National Post (National Edition)

Dot-com déjà vu



The last time Robert Shiller heard stockmarke­t investors talk like this in 2000, it didn’t end well for the bulls.

Back then, the Nobel Prizewinni­ng economist says, traders were captivated by a “new era story” of technologi­cal transforma­tion: The Internet had re-defined American business and made traditiona­l gauges of equitymark­et value obsolete. Today, the game changer everyone’s buzzing about is political: Donald Trump and his bold plans to slash regulation­s, cut taxes and turbocharg­e economic growth with a trilliondo­llar infrastruc­ture boom.

“They’re both revolution­ary eras,” says Shiller, who’s famous for his warnings about the dot-com mania and housing-market excesses that led to the global financial crisis. “This time a ‘Great Leader’ has appeared. The idea is, everything is different.”

For Shiller, the power of a new-era narrative helps answer one of the most debated questions on Wall Street as stocks set one high after another this year: Why are traders so fixated on the upsides of a Trump presidency when the downside risks seem just as big? For all his pro-business promises, the former reality TV star’s confrontat­ional foreign policy and haphazard management style have bred uncertaint­y — the one thing investors are supposed to hate most.

Charts illustrati­ng the conundrum have been making the rounds. One, called “the most worrying chart we know” by Société Générale SA, shows a surging index of global economic policy uncertaint­y severing its historical link with credit spreads, which have declined in recent months along with other measures of investor fear.

The VIX index, a popular gauge of anxiety in the U.S. stock market, has dropped more than 30 per cent since Trump’s election.

“I don’t generally call the entire market wrong — investors are very smart, highly motivated individual­s — but I find it hard to say why stock markets are so un-volatile right now,” says Nicholas Bloom, a Stanford University economist who co-designed the uncertaint­y gauge.

The simplest explanatio­n may be that share prices have less to do with Trump than with tangible improvemen­ts in the economy and corporate earnings. With the U.S. unemployme­nt rate well below five per cent and S&P 500 index profits projected to reach all-time highs this year, perhaps it shouldn’t be surprising that equities are doing so well.

But there’s more to the market’s resilience than just numbers, according to Ethan Harris, Bank of America Merrill Lynch’s global economist in New York. Like the fable of the boy who cried wolf, Harris says pessimisti­c forecaster­s have so badly over-estimated the consequenc­es of big events — the rolling European debt crisis since 2010, the U.S. debt-ceiling standoff in 2011, Brexit in 2016 — that traders have become conditione­d to ignore them. Even when bears are right, the past eight years have shown that central banks are more than willing to save the day when markets fall.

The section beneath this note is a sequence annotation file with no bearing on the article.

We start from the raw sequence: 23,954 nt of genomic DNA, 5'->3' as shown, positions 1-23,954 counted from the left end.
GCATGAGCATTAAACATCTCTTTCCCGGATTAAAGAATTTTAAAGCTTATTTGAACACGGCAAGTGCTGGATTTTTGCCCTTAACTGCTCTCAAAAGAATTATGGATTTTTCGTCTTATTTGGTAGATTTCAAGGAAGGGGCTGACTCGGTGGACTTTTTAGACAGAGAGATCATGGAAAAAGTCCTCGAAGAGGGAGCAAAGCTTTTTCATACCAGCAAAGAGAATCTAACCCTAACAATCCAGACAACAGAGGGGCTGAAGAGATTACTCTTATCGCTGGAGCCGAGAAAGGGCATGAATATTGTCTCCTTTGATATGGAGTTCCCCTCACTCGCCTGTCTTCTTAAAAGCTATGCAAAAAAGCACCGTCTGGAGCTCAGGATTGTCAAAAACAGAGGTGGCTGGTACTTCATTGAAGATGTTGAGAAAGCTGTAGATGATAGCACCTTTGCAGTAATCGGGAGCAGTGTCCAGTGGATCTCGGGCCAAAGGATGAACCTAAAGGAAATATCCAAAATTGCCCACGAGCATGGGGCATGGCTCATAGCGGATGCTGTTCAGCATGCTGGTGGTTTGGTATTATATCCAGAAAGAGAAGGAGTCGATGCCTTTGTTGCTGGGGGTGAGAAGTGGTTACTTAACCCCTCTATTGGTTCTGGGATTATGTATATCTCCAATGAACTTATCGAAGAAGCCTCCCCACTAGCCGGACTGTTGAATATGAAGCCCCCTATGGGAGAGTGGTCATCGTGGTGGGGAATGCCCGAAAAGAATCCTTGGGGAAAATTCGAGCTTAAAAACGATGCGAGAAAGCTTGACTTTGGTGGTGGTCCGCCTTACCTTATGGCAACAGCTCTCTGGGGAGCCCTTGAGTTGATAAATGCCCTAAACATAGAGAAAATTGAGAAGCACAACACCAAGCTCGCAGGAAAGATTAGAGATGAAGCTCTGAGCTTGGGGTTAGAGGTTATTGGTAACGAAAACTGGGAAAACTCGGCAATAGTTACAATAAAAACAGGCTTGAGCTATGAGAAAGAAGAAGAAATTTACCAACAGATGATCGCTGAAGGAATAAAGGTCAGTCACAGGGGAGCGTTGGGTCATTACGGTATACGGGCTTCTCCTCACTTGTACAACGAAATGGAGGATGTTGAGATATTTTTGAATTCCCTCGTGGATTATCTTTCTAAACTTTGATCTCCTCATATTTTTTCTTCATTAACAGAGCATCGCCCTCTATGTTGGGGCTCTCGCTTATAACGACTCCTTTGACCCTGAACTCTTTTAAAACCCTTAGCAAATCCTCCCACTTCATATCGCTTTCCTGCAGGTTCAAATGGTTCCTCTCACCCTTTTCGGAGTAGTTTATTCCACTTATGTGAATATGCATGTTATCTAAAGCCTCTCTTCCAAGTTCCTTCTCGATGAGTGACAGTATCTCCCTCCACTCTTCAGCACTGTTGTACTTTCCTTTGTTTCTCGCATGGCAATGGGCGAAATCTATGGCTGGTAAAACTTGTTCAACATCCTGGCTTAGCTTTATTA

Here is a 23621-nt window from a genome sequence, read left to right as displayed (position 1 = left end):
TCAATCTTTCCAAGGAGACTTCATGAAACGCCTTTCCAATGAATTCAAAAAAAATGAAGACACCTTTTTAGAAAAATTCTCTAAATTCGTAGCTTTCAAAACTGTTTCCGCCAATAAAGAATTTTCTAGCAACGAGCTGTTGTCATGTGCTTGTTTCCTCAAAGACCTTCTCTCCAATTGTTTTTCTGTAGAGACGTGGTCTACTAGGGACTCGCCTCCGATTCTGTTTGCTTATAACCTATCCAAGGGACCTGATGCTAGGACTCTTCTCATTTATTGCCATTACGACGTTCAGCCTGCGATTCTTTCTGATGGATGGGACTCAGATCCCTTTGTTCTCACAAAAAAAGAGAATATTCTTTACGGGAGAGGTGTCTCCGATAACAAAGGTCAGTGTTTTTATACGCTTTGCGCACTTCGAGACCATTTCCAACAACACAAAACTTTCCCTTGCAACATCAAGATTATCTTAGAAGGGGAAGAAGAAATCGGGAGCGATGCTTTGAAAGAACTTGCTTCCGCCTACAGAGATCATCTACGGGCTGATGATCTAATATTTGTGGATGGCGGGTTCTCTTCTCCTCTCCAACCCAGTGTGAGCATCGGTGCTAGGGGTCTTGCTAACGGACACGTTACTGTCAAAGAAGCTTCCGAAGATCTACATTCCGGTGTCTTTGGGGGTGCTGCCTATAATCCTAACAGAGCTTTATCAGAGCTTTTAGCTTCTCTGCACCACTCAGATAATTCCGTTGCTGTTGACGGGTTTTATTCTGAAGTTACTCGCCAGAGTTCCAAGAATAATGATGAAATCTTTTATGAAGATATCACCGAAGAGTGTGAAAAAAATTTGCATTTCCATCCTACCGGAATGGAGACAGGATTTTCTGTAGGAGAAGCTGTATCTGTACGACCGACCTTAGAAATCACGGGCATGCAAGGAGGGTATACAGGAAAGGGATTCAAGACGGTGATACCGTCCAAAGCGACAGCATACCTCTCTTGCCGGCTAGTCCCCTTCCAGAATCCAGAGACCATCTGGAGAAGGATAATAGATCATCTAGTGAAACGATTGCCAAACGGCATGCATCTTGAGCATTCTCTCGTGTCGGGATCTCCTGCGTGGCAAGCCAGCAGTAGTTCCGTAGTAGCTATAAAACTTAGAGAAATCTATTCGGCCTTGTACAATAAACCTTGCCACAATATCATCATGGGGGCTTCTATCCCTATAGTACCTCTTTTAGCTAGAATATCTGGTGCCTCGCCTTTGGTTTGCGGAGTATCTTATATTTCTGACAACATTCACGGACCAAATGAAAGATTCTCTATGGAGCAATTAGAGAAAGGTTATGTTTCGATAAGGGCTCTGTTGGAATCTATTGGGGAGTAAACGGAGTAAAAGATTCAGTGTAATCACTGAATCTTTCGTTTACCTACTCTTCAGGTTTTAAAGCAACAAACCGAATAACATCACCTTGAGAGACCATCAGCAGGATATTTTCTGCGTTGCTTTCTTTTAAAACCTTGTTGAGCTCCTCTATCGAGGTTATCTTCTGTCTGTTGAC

“It’s been a period of repeated shocks, and I think people get toughened against that,” Harris says. “It seems like uncertaint­y is the new norm, so you just learn to live with it.”

For Hersh Shefrin, a finance professor at Santa Clara University and author of a 2007 book on the role of psychology in markets, the rally is just another example of investors’ remarkable penchant for tunnel vision. Shefrin has a favourite analogy to illustrate his point: the tulip-mania of 17th century Holland.

Even the most casual students of financial history are familiar with the frenzy, during which a rare tulip bulb was worth enough money to buy a mansion. What often gets overlooked, though, is that the mania happened during an outbreak of bubonic plague.

“People were dying left and right,” Shefrin says. “So here you have financial markets sending signals completely at odds with the social mood of the time, with the degree of fear at the time.”

Shiller says when markets are as buoyant as they are now, resisting the urge to pile in is hard regardless of what else might be happening in society.

Despite the well-timed publicatio­n of his book Irrational Exuberance just as the dot-com bubble peaked in early 2000, the Yale economist had warned (with caveats) that shares might be overvalued as early as 1996. Investors who bought and held an S&P 500 fund in the middle of that year made about eight per cent annually over the next decade, while those who invested at the start of 2000 lost money. The S&P 500 sank 49 per cent from its high in March, 2000, through a bottom in October, 2002. The index has gained six per cent this year.

What Shiller will say now is that he’s refrained from adding to his own U.S. stock positions, emphasizin­g overseas markets instead. One factor that makes him cautious on American shares is the S&P 500’s cyclically-adjusted price-earnings ratio: While the metric is still about 30-per-cent below its high in 2000, it shows stocks are almost as expensive now as they were on the eve of the 1929 crash.

“The market is way overpriced,” he says. “It’s not as intellectu­al as people would think, or as economists would have you believe.”


 ?? JESSICA HILL / THE ASSOCIATED PRESS FILES ?? Yale University professor of economics Robert Shiller is sounding a cautionary note on the U.S. stock markets’ Trump bump.
JESSICA HILL / THE ASSOCIATED PRESS FILES Yale University professor of economics Robert Shiller is sounding a cautionary note on the U.S. stock markets’ Trump bump.

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